Bellwether: marketers' optimism at lowest level for four years

Marketers' optimism regarding companies' financial prospects are at their lowest level for four-and-a-half years, despite UK marketing budgets being expanded, compared to three months ago.

Bellwether: marketers' optimism at lowest level for four years

The IPA’s latest Bellwether report shows an expansion in marketers’ internet budgets to the highest growth rate in ten years, to +22.7%.

This has driven an overall increase in total UK marketing budgets being revised up to +13.1% for the second quarter of the year (from 11.8% last quarter).

However, the report revealed an upturn in uncertainty following the surprising outcome of last month’s General Election, combined with the unknown effect on economic activity of the Brexit negotiations.

Although 30% of the survey panel are more optimistic regarding their own financial prospects, over 20% have become less confident.

The resulting net balance of +9.8% was down from +13.9% in the preceding quarter and the lowest recorded by the survey since the end of 2012.

Internet budgets, meanwhile, have been upgraded to the highest growth rate in ten years to +22.7%.

This has driven an overall increase in total UK marketing budgets being revised up to +13.1% for the second quarter of the year (from 11.8% last quarter).

Within internet, search/SEO (+15.6%) and mobile (+3.0%) both continued to record upward revisions to growth. The increase in spending related to search/SEO was the highest recorded by the survey for two-and-a-half years.

Main media advertising is reporting softer growth quarter on quarter to 9.8% (down from 10.7%), as is events at 2.1% (down from 4.9%).

Rick Hirst, UK chief executive of Carat, told Campaign the report clearly suggested that marketers' focus had become much more short-term.

"The search for growth is pushing investment into channels that have the closest proximity to transaction and conversion, which is a potentially very addictive drug," Hirst said. "History shows that brands who weather difficult trading times best are those that hold their nerve and balance driving performance with investing ample time and energy into making customers love their brand for the long-term too." 

Two categories – direct marketing and sales promotions – have seen a downgrading in budget, according to the survey. 

Sales promotions saw the most dramatic fall in budget projections as marketers reported a -10.7% downgrading of budget, compared to last quarter when sales promotions’ budgets were fairly stable (+1.2%). 

Meanwhile, direct marketing budgets have been revised down (-4.7%), having recorded growth in the previous quarter (+5.3%).

Joe Braithwaite, managing director at Proximity London, said the fall reflected an realignment of the traditional direct marketing budget into other areas that could broadly be called "customer engagement" today. 

"Just like our clients, at Proximity we’re increasingly looking to break down the traditional siloes in search of the connected customer journey. The worlds of digital, social content, CRM and eCommerce are now more interwoven than ever and thus marketing budgets are aligning to reflect this," he added.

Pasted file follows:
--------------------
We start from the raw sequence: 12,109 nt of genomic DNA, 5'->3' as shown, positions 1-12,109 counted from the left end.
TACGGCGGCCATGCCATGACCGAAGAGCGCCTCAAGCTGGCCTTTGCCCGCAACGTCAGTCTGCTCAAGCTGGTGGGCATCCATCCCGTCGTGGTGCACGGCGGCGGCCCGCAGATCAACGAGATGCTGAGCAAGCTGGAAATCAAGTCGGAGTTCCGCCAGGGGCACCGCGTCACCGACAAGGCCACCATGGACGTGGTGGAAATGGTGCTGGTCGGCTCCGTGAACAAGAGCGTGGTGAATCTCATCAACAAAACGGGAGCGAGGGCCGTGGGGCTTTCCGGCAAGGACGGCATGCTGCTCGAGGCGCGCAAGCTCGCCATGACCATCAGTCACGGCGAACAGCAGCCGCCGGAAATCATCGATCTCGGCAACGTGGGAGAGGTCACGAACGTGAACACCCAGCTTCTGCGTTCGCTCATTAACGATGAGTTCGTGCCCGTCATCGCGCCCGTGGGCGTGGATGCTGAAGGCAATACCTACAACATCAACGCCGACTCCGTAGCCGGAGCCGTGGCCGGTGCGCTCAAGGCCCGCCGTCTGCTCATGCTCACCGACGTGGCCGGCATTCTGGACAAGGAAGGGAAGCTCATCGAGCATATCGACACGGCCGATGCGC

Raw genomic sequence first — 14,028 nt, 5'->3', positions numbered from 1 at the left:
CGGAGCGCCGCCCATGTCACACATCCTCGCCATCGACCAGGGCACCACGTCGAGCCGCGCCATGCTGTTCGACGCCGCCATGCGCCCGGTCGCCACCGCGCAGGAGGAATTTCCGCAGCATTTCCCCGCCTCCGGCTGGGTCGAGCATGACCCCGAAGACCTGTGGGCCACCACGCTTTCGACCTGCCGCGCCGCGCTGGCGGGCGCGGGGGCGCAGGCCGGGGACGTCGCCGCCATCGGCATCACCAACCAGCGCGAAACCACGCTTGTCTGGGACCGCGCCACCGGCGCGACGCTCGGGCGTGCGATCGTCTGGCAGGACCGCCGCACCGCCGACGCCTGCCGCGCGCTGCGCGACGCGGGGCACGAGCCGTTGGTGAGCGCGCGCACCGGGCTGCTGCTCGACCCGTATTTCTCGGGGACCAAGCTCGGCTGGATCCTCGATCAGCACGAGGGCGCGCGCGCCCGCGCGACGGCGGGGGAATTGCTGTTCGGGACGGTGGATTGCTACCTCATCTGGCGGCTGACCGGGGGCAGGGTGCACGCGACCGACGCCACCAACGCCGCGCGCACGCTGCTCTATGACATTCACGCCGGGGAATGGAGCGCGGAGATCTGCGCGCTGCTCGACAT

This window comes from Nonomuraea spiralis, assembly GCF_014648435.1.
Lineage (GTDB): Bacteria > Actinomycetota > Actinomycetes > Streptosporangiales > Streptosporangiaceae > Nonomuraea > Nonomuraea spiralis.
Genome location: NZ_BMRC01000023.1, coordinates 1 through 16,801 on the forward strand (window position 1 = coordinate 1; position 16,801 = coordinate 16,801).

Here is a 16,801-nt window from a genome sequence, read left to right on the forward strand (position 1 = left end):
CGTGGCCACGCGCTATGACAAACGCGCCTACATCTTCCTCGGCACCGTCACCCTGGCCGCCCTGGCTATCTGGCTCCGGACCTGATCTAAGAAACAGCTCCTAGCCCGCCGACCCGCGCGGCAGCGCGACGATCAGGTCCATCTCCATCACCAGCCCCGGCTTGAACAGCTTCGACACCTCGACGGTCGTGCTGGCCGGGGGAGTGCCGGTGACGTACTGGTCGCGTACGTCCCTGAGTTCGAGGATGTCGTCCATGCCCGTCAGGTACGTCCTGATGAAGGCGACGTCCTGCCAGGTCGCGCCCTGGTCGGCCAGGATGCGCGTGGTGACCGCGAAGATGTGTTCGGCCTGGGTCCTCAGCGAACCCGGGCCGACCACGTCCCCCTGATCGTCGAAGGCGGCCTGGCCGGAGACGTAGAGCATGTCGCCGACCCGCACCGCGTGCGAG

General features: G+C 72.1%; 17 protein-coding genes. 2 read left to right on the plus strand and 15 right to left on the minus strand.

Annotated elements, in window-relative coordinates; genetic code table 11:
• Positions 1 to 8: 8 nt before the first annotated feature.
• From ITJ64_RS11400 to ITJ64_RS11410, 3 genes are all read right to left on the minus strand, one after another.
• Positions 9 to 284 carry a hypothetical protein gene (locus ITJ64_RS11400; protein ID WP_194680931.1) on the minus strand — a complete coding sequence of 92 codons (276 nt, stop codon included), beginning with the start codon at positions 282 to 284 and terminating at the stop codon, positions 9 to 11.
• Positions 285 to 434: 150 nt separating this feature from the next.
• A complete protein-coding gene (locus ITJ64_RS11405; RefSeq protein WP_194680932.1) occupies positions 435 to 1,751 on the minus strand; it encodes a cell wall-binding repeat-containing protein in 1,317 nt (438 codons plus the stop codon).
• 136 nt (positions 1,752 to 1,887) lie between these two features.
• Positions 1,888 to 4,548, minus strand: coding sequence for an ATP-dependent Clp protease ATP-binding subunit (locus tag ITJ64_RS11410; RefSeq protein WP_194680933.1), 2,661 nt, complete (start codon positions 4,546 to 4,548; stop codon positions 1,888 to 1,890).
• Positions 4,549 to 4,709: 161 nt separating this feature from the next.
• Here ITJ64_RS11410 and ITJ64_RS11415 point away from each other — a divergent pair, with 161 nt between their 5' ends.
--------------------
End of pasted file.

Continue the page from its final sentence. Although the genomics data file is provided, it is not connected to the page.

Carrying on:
Despite overall growth, last month’s general election result which resulted in a minority government, combined with the unknown effect on economic activity of the Brexit negotiations, has helped bring about an upturn in pessimism. Although 30% of the survey panel are more optimistic regarding their own financial prospects, over 20% have become less confident.

The resulting net balance of +9.8% was down from +13.9% in the preceding quarter and the lowest recorded by the survey since the end of 2012.

Wider industry financial prospects turned increasingly negative. Over 26% of the survey panel signalled a reduction in optimism compared to three months ago when considering the financial prospects for their industry (14% indicated more confidence).

The resulting net balance of -12.6% compared to -5.7% in Q1 2017 and was the second lowest reading in four-and-a-half years (after Q4 2016’s -14.6%).

Paul Bainsfair, the IPA director general, said: "The election result has thrown further uncertainty into an already volatile environment.

"It is inevitable that this has had a knock-on effect on UK plc. Specifically for marketers this has meant a desire, where possible, to seek out more activation driven advertising. 

"As evidenced strongly in this latest Bellwether report, this has resulted in a further move towards advertising in the digital space. While it is good to see spend up in internet, it is worth remembering that IPA studies have consistently shown that the most effective marketing results from a 60:40 brand building (emotional) to sales activation ratio (rational)."

With no update from the Office for Budget Responsibility since the previous Bellwether survey, the report’s annual adspend forecasts for the years through to 2020 are unchanged. 

The report has been carried on a quarterly basis since 2000 and is drawn from a panel of around 300 UK marketing professionals. 

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